This was how it all started for her! What was the most important thing to Isabel was these children went to school and were well fed and looked after. They had created a small association and called the home “Hogar de semillas de Jesus” (“Home of the seeds of Jesus”). Isn’t that a lovely name!!
Friends, Wimmie and Raymi, who have small organization working with volunteers and a small foundation fundraising in Holland were covering half the costs and repairing the roof of the boy's dorm for them.
They pay for someone to cook for them and to help the children with their homework and the rest is them and the help they can get from friends. Annabelle visits once a week to help with homework too. The children were split between 2 schools in Urubamba, one a private school taking in 5 of them and the rest at a Christian school started up by a lovely German couple.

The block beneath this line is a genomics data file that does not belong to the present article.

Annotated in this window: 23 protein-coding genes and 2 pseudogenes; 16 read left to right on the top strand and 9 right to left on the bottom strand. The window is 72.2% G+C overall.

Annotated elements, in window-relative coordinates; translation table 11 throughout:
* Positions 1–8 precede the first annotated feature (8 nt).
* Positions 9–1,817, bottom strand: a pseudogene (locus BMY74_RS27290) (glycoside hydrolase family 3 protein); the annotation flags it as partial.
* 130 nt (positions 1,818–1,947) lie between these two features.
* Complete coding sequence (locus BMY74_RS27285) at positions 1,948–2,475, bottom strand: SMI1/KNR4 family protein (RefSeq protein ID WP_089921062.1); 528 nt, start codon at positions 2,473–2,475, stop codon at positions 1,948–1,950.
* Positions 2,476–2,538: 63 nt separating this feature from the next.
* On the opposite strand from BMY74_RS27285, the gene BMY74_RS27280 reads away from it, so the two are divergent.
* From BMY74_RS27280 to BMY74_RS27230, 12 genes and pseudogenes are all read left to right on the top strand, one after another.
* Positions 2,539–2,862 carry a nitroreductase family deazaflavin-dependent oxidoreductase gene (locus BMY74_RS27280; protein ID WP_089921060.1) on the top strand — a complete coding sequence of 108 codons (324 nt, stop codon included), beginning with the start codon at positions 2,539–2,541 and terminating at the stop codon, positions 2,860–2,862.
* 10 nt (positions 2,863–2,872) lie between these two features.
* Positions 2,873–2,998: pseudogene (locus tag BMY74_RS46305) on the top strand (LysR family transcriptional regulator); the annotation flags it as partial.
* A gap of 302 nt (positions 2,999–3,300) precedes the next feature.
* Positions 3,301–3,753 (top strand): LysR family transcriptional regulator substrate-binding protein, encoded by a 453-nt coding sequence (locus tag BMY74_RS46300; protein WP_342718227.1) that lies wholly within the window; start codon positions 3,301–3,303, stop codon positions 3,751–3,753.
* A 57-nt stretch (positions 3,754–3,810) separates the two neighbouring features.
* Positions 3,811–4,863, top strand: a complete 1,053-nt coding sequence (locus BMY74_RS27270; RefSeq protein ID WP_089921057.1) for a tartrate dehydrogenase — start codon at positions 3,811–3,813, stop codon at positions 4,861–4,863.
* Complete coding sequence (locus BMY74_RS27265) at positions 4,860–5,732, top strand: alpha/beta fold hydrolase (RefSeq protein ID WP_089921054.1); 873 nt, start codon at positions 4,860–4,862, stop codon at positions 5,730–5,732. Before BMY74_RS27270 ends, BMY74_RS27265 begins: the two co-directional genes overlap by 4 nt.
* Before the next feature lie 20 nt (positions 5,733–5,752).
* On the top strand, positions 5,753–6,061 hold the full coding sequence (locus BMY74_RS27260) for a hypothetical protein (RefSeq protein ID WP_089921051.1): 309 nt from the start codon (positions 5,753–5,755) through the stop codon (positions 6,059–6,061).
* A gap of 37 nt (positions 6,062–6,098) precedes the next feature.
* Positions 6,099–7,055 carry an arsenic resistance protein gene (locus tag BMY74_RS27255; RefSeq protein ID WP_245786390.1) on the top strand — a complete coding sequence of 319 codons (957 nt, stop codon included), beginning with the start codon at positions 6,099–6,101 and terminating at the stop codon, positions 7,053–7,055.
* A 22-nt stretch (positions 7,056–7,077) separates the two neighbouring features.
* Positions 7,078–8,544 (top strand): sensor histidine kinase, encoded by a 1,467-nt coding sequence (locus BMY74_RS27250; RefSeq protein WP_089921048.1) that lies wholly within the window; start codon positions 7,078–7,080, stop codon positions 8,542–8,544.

When I asked what Isabel was really looking for , it was help with the food costs and her proposed monthly costs were so low it wouldn't be too difficult to achieve, but it was ongoing. We discussed a few options but the most sensible, easiest and most sustainable for them was to get the support of an NGO like LH. I promised nothing but said I would speak to Rita, asking her to visit and Annie, the volunteer to do a short video. All for a future date because of where LH was just now. Both Rita and Annie agreed which was great. I will try and bring second hand clothes for the boys and girls when I come back next year, hidden amongst my own stuff. All in all I felt it was a very productive and pleasant weekend. The sun shone, I met and had a lovely catch up with all my friends including Annie and Rita, hopefully helped Isabel and fitted in a short walk with Annabelle and her new dog. Getting back can also be a problem as I had experienced before on a Sunday but on that day all went very smoothly. Someone was looking after me that weekend!
Take care everyone.